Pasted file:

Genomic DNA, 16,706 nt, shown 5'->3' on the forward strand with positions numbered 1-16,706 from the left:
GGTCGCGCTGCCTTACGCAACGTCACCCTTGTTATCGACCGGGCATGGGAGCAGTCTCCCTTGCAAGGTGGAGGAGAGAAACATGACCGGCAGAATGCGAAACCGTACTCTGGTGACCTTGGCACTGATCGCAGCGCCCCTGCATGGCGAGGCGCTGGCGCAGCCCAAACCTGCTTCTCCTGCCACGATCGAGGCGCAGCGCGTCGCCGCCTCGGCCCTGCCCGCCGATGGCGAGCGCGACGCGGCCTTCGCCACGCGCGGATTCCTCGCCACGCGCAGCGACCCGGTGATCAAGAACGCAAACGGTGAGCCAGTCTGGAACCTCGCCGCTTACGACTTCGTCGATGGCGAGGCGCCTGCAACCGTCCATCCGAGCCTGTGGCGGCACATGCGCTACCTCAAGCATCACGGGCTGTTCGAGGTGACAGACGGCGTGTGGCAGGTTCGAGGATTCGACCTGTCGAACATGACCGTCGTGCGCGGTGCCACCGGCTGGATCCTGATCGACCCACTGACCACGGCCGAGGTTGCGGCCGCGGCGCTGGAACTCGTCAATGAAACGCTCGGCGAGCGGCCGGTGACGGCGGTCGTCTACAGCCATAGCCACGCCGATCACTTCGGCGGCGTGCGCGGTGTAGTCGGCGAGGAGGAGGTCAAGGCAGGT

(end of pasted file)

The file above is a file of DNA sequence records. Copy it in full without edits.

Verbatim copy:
Genomic DNA, 16,706 nt, shown 5'->3' on the forward strand with positions numbered 1-16,706 from the left:
GGTCGCGCTGCCTTACGCAACGTCACCCTTGTTATCGACCGGGCATGGGAGCAGTCTCCCTTGCAAGGTGGAGGAGAGAAACATGACCGGCAGAATGCGAAACCGTACTCTGGTGACCTTGGCACTGATCGCAGCGCCCCTGCATGGCGAGGCGCTGGCGCAGCCCAAACCTGCTTCTCCTGCCACGATCGAGGCGCAGCGCGTCGCCGCCTCGGCCCTGCCCGCCGATGGCGAGCGCGACGCGGCCTTCGCCACGCGCGGATTCCTCGCCACGCGCAGCGACCCGGTGATCAAGAACGCAAACGGTGAGCCAGTCTGGAACCTCGCCGCTTACGACTTCGTCGATGGCGAGGCGCCTGCAACCGTCCATCCGAGCCTGTGGCGGCACATGCGCTACCTCAAGCATCACGGGCTGTTCGAGGTGACAGACGGCGTGTGGCAGGTTCGAGGATTCGACCTGTCGAACATGACCGTCGTGCGCGGTGCCACCGGCTGGATCCTGATCGACCCACTGACCACGGCCGAGGTTGCGGCCGCGGCGCTGGAACTCGTCAATGAAACGCTCGGCGAGCGGCCGGTGACGGCGGTCGTCTACAGCCATAGCCACGCCGATCACTTCGGCGGCGTGCGCGGTGTAGTCGGCGAGGAGGAGGTCAAGGCAGGT